The Team-Based Goals and Performance-Based Incentives (TBGI) intervention, which CARE conceptualized, developed, and implemented as part of the Ananya program in Bihar, leverages the power of incentives and lessons from motivational theory on teamwork and goal-setting to help improve maternal and child health. Under the intervention, CARE set targets for the percentage of eligible beneficiaries in a subcenter catchment area who should have adopted each of seven key health behaviors or goals (Box 1). All frontline health workers (FLWs) in a given subcenter, including the accredited social health activists (ASHAs), Anganwadi workers (AWWs), and the subcenters’ auxiliary nurse midwives (ANMs), received nonmonetary incentives (consisting of small household items) if their subcenters met five of seven goals in a given quarter. The intervention explicitly sought to encourage teamwork and cooperation among FLWs by providing these incentives for achievements by the subcenter as a whole rather than by individual FLWs, and by providing FLWs with information on the concept and importance of teamwork. It included additional elements to motivate the FLWs in each subcenter, such as a service pledge they recited together and a certificate of recognition for subcenters that met their targets in all quarters. Overall, the intervention was expected to lead to improvements in the incentivized outcomes and to broader changes in related, but nonincentivized, outcomes through increased FLW motivation and teamwork. [82 pages]
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Integrated Family Health Initiative: Catalysing change for healthy communities

Recent trends in the Infant Mortality Rate (IMR), Maternal Mortality Rate (MMR), nutritional status, immunization and family planning, as highlighted in Figure 1, 2, 3 and 4, indicate that there are substantial gaps in achieving related MDG goals 4 and 5.

Despite recent gains and commitments from the Government of Bihar (GoB) and active leadership of key stakeholders to improve health infrastructure and outcomes, deep-rooted problems limit the government’s ability to affect lasting change. Persistent barriers include poor quality and availability of frontline and primary health center level services and staff, limited access to services by neglected and marginalized populations, lack of accurate data, lack of effective program management, weak training systems, absence of supervision in health facilities, poor functional integration of interventions, inadequate public health infrastructures, and an underdeveloped and unregulated private sector.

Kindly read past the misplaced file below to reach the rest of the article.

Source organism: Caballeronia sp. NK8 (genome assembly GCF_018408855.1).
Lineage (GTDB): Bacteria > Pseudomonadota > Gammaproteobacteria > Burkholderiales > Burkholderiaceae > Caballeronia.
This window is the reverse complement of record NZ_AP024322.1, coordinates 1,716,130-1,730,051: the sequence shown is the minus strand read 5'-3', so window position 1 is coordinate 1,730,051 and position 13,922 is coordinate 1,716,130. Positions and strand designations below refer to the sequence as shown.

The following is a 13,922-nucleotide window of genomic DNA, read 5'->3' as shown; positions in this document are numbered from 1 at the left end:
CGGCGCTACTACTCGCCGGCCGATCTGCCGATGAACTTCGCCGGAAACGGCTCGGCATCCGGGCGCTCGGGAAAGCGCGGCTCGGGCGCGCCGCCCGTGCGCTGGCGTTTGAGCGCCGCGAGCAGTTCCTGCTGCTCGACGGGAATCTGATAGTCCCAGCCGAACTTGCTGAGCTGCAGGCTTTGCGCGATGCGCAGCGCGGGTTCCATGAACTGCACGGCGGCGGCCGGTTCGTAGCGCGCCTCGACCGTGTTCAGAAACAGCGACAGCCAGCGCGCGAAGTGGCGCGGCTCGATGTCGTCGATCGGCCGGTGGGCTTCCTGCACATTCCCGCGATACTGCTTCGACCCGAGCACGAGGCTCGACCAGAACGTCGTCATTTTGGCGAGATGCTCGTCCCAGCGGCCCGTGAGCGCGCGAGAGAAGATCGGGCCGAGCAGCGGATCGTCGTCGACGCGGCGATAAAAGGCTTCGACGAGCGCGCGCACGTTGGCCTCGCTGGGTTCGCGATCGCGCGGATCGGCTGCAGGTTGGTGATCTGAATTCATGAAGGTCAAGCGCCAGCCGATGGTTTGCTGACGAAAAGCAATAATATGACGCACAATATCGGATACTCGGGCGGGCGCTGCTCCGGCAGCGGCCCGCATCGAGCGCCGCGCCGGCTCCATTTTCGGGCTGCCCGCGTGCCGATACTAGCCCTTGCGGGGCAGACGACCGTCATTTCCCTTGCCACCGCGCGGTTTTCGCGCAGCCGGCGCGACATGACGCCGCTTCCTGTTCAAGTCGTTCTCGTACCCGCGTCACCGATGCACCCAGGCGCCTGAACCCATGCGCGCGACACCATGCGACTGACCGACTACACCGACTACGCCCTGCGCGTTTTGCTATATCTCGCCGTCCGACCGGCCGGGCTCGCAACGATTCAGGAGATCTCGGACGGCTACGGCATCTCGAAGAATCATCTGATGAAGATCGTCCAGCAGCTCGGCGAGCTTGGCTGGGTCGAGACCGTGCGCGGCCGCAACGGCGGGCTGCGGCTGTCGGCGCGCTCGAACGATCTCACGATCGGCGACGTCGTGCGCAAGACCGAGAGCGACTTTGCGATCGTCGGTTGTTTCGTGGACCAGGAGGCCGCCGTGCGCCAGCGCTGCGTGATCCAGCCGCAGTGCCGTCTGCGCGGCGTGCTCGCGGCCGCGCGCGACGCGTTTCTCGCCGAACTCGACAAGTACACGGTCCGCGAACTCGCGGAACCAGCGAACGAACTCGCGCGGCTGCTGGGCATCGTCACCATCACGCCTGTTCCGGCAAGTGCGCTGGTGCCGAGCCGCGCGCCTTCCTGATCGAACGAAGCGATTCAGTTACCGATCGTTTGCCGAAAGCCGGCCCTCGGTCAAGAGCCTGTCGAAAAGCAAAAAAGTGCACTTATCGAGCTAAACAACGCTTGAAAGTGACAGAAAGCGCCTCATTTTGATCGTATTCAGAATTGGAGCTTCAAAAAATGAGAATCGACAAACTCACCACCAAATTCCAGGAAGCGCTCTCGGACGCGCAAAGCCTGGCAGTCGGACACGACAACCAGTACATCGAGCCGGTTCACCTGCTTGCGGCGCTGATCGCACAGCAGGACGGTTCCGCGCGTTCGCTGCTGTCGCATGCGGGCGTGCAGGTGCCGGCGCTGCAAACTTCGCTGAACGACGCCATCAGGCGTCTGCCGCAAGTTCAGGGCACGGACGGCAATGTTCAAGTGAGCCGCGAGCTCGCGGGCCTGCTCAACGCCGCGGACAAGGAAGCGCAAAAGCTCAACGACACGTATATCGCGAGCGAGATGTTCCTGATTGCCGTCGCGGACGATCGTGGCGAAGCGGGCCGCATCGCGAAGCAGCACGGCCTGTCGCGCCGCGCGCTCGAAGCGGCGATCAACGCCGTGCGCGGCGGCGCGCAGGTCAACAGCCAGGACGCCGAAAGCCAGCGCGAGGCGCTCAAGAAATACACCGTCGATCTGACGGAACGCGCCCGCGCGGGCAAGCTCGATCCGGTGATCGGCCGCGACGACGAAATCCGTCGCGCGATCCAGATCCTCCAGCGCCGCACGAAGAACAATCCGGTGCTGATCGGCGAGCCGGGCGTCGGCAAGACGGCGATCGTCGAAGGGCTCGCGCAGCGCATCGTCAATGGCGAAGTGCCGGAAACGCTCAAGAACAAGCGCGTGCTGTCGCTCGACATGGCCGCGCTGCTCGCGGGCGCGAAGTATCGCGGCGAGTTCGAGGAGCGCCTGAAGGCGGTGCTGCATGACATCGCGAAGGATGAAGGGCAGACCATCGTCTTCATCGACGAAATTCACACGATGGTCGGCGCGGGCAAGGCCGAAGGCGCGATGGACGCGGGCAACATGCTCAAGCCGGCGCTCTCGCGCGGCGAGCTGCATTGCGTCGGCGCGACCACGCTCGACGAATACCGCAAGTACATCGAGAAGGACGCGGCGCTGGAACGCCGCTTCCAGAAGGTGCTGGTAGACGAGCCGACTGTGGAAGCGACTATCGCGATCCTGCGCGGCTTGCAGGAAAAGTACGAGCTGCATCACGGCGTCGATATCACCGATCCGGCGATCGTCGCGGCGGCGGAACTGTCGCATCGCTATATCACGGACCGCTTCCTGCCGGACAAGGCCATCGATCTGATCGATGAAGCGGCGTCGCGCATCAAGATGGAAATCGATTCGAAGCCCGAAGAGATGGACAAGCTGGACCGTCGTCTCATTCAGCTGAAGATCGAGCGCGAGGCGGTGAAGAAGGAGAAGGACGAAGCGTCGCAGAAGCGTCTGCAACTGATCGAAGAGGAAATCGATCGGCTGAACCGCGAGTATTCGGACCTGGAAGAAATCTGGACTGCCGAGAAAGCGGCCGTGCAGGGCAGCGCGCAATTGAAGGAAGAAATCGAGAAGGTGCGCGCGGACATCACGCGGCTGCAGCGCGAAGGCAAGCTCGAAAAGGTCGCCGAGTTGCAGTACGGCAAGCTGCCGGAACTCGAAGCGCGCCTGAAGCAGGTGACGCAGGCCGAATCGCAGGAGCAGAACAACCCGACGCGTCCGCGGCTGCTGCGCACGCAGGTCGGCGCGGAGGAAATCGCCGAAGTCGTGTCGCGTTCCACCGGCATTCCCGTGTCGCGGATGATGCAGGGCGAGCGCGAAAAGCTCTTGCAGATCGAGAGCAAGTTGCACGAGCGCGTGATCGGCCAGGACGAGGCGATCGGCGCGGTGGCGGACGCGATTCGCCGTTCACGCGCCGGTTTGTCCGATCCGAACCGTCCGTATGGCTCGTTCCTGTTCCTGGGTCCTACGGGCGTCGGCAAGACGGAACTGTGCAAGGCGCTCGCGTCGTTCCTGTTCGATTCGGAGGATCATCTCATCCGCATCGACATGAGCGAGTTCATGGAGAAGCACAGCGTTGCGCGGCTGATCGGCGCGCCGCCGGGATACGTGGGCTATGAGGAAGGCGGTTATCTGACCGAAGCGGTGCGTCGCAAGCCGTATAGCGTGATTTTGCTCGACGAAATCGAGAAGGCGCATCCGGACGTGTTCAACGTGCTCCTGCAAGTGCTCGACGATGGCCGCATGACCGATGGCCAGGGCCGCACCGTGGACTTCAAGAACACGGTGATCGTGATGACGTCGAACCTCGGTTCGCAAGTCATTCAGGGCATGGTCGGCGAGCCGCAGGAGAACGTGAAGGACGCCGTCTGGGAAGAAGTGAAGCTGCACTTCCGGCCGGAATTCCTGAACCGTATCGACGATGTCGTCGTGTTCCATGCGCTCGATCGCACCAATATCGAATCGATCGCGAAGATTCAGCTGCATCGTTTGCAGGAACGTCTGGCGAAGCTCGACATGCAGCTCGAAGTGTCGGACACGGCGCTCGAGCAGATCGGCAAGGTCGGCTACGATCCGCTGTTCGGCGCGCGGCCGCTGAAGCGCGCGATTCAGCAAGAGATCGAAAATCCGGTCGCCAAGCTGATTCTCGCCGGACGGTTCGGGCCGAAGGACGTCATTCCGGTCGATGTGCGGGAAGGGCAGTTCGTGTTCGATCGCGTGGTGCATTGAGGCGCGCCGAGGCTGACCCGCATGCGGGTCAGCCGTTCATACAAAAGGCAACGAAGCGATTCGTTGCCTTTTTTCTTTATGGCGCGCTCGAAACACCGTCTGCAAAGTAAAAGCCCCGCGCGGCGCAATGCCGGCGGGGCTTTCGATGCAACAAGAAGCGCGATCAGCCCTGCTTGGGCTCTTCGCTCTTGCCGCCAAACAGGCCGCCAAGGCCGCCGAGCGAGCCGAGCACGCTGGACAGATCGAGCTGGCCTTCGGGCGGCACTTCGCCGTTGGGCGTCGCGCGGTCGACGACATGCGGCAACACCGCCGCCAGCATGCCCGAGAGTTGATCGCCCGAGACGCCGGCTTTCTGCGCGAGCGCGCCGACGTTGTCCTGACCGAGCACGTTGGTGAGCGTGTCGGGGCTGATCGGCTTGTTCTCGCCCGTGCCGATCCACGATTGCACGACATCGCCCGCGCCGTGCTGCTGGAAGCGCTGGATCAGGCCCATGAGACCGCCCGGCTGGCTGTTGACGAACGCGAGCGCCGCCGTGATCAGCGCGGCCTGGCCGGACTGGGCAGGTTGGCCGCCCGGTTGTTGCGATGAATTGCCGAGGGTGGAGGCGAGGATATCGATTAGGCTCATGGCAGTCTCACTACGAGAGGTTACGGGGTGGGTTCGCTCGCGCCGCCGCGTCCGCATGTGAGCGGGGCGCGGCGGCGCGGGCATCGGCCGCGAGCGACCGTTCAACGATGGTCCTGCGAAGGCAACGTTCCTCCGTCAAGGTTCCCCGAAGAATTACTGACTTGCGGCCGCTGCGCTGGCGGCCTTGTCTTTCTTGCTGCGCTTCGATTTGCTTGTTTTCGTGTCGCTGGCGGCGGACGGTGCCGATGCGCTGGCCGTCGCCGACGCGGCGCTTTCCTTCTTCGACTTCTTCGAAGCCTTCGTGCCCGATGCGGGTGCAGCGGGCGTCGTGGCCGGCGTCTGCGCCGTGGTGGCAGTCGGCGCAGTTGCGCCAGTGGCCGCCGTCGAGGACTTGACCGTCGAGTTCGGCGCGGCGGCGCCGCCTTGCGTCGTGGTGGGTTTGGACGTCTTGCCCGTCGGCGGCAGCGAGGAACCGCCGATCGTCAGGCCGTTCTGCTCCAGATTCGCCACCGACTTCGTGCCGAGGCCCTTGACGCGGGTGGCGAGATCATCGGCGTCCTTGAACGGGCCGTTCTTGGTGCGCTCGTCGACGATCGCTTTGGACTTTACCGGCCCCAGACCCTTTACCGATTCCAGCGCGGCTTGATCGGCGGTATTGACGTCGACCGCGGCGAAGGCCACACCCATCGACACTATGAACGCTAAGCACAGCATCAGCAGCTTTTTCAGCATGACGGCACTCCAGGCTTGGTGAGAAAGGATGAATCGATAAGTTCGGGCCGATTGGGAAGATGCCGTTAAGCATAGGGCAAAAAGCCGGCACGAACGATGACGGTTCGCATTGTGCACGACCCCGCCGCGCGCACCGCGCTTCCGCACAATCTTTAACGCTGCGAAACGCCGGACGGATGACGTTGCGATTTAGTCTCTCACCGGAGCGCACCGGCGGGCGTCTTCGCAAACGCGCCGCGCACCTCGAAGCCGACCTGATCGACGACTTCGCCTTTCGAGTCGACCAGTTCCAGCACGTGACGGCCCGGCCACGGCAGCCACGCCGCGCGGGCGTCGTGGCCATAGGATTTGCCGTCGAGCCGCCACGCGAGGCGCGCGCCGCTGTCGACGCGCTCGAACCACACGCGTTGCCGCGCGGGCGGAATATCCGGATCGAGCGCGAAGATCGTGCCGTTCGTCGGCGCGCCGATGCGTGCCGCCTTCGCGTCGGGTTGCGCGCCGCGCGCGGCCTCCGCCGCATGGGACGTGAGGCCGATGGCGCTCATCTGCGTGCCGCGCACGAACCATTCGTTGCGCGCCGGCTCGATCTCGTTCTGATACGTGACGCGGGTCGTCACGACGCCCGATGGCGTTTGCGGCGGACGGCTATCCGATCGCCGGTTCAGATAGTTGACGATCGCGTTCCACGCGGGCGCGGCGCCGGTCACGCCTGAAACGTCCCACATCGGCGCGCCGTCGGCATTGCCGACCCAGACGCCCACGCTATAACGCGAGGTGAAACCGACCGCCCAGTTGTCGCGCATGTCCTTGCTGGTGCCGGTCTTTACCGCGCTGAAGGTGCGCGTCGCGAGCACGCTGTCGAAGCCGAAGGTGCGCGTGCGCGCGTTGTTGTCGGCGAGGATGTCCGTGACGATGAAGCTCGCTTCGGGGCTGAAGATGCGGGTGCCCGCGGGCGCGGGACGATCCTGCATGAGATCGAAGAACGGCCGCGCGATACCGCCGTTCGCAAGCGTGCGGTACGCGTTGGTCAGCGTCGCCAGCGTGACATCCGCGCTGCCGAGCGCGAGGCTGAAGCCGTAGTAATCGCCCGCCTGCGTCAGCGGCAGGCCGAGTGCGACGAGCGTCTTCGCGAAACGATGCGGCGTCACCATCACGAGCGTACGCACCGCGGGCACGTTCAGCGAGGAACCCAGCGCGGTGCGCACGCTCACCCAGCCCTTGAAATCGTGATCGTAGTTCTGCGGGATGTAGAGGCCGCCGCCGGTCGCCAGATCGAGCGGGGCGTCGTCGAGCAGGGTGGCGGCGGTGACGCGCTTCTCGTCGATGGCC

With support from the Bill and Melinda Gates Foundation, the Integrated Family Health Initiative (IFHI) program seeks to support the GoB to improve family health outcomes statewide as well as build their leadership and ownership towards these services. Ultimately this is to accelerate the progress toward MDG 4 to reduce child mortality and MDG 5 to improve maternal health. [12 pages] Read More...

Evaluation of the Information and Communication Technology (ICT) Continuum of Care Services (CCS) Intervention in Bihar

The Information and Communication Technology (ICT) Continuum of Care Services (CCS) intervention was conceptualized and implemented by CARE as part of the Ananya program in Bihar.1 The intervention involves the provision of ICT-enabled mobile-phone-based tools for frontline workers (FLWs) that aim to increase the coverage and quality of services that FLWs provide, enhance their communication with beneficiaries, and facilitate supervision (Box 1 summarizes the features of the ICT-CCS tool). [123 pages] Read More...

Measurement, Learning, and Evaluation Framework for the Bihar Initiative

The Family Health Initiative in Bihar, India (referred to in this report as the “Bihar Initiative”) is one of the foundation’s flagship programs. It represents a new approach to investing in global health, with the goal of yielding greater impacts on health outcomes and mortality, and accelerating progress toward Millennium Development Goals 4 and 5. In particular, the Bihar Initiative takes an integrated approach to improving reproductive, maternal, neonatal, and child health by leveraging and bundling services and delivery mechanisms from several of the foundation’s Global Health Strategies to improve uptake and coverage across the continuum of family health care. These strategies include Maternal, Neonatal, and Child Health; Family Planning; Nutrition; Vaccine Delivery; Tuberculosis; Enteric and Diarrheal Diseases; Pneumonia; and Neglected and Other Infectious Diseases. [60 pages] Read More...